Feminist Peace Roadmap for Yemen

October 13, 2022 nadia.a.alsakkaf
September 30, 2022 nadia.a.alsakkaf

The Feminist Peace Roadmap was developed in 2019, to provide a unified vision of women to influence peace process in Yemen. The objective was to build trust between women leaders and to design an inclusive space to support the peace process.

Problems and Purpose

Yemen has been suffering from an armed conflict since 2014. Despite several UN Security Council Resolutions, four special envoys of the Secretary General, almost six rounds of talks and deliberations among the warring factions, the violence continues. Today Yemen is considered this centrury's worst humanitrain crises with over 75% of the 30 million population in need of humanitarian aid. The peace process has been almost exclusively by men and for men and dominated by a patriarchal approach to war and peace.

One of the biggest roadblocks to peace is the absence of women and youth from decision-making positions and monitoring committees and at negotiation tables. 

Even though women and youth were the most important actors in Yemen’s movement for change back in 2011, and have played a central role as negotiators and mediators since the beginning of the war in 2015 — leading the release of victims of enforced disappearances, the opening of safe humanitarian corridors, and the fight against child recruitment — they have been largely excluded from the political, social, and economic dialogues of the country. 

So, the peace building processes are lacking accountability and inclusivity due to the absence of these groups.

In addition, the peace agreements being created tend to use very vague or ambiguous language, which makes implementation very difficult.

Background History and Context

The concept of Feminist Peace Roadmap was developed in 2019 by the Peace Track Initiative Foundation to provide a unified vision of women to influence peace process in Yemen. The objective was to build trust between women leaders and to design an inclusive space to support the peace process.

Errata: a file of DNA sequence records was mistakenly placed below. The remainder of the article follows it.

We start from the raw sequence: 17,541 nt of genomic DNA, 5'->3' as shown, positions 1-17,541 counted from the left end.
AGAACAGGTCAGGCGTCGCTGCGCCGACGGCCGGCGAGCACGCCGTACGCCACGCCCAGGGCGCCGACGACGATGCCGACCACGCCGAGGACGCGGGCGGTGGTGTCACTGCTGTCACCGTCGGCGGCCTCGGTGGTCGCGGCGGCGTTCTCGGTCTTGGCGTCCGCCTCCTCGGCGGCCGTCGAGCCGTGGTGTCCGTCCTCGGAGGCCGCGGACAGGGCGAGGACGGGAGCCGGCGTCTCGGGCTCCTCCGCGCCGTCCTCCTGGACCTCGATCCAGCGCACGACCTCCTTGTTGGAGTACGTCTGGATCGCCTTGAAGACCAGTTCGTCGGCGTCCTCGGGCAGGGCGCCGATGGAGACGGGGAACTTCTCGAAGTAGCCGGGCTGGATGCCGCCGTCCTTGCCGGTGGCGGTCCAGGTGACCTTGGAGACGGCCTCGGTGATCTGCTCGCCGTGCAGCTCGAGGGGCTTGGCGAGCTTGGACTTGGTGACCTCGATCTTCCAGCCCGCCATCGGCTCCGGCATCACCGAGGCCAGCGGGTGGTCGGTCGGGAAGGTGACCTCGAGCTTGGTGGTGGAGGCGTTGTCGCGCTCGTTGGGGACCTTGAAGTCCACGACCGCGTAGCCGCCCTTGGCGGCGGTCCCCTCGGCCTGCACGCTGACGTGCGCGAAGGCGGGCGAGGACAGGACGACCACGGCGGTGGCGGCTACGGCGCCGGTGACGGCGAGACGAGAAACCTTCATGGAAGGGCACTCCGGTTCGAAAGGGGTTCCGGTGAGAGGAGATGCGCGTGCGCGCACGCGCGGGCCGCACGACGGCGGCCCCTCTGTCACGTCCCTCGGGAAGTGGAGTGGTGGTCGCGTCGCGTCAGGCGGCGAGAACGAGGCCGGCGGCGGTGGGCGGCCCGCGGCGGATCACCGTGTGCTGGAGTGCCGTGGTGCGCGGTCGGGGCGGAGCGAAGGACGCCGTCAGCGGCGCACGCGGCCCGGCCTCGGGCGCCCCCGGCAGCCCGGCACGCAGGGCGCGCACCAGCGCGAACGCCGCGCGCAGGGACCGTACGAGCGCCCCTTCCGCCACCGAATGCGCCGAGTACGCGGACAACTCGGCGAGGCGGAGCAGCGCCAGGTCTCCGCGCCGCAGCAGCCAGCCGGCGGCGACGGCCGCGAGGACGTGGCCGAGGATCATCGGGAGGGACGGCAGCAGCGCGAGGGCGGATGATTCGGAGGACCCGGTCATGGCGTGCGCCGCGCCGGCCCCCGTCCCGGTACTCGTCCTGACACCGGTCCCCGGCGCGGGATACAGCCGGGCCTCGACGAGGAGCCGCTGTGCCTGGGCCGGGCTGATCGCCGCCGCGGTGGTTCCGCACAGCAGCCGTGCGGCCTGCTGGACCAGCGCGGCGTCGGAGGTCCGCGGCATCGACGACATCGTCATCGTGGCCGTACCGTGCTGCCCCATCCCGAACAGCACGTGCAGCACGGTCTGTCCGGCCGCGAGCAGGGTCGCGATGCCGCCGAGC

By 2020, a new phase of strategic work has begun for Yemeni Women leaders after the UN Secretary- General appealed for a global cease-fire in Yemen back in 2020. The Office of the Special Envoy of the Secretary General to Yemen has drafted a weak and unprofessional cease-fire plan and arrangements.

Women stepped in and took the draft from the UN special envoy to Yemen and partnered with 9 women led organizations to hold local consultations on specific thematic issues to strengthen a feminist peace roadmap, such as the detainees’ issue, the salaries, the transitional justice, and opening humanitarian corridors. 

About the Peace Track Initiative

PTI was founded in 2015 by Yemeni women inside and outside Yemen who came together to support the peace process. It was incubated in Geneva at the Geneva Centre for Security Policy in 2017 and then incorporated as a non-profit in Canada in October 2017. 

We’re now leading efforts to directly embed women in peace talks in Yemen. PTI is an official Track II partner, meaning that we are actively involved in hosting consultations with women leaders and women’s groups inside and outside Yemen. 

Our role is to empower women, to create platforms for women’s voices, and to engage women directly with political and international actors engaged in peace processes. We’re also working to link grassroots leaders and activists directly with official Track I peace dialogues.

Organizing, Supporting, and Funding Entities

Phase I: Consultations with 30 women political and civil society leaders and women experts inside and outside the country focusing on the ceasefire process mainly focusing on discussing aspects included in the Joint Declaration drafted by the OSESGY and identifying priorities of women. 

This draft was developed with contributions from women leaders, members of the Women Solidarity Network, the Yemeni Women Pact for Peace and Security, and the National Reconciliation Movement, with contributions from women-led organisations including the Food for Humanity, The Mothers of Abductees,

AWAM Development Foundation, Wogood for Human Security Foundation, To Be Foundation for Rights and Freedoms, Sam Initiative, the Women Alliance for Peace, the Southern Feminist Movement, the Democratic Social Forum, and Taiz Women for life Initiative.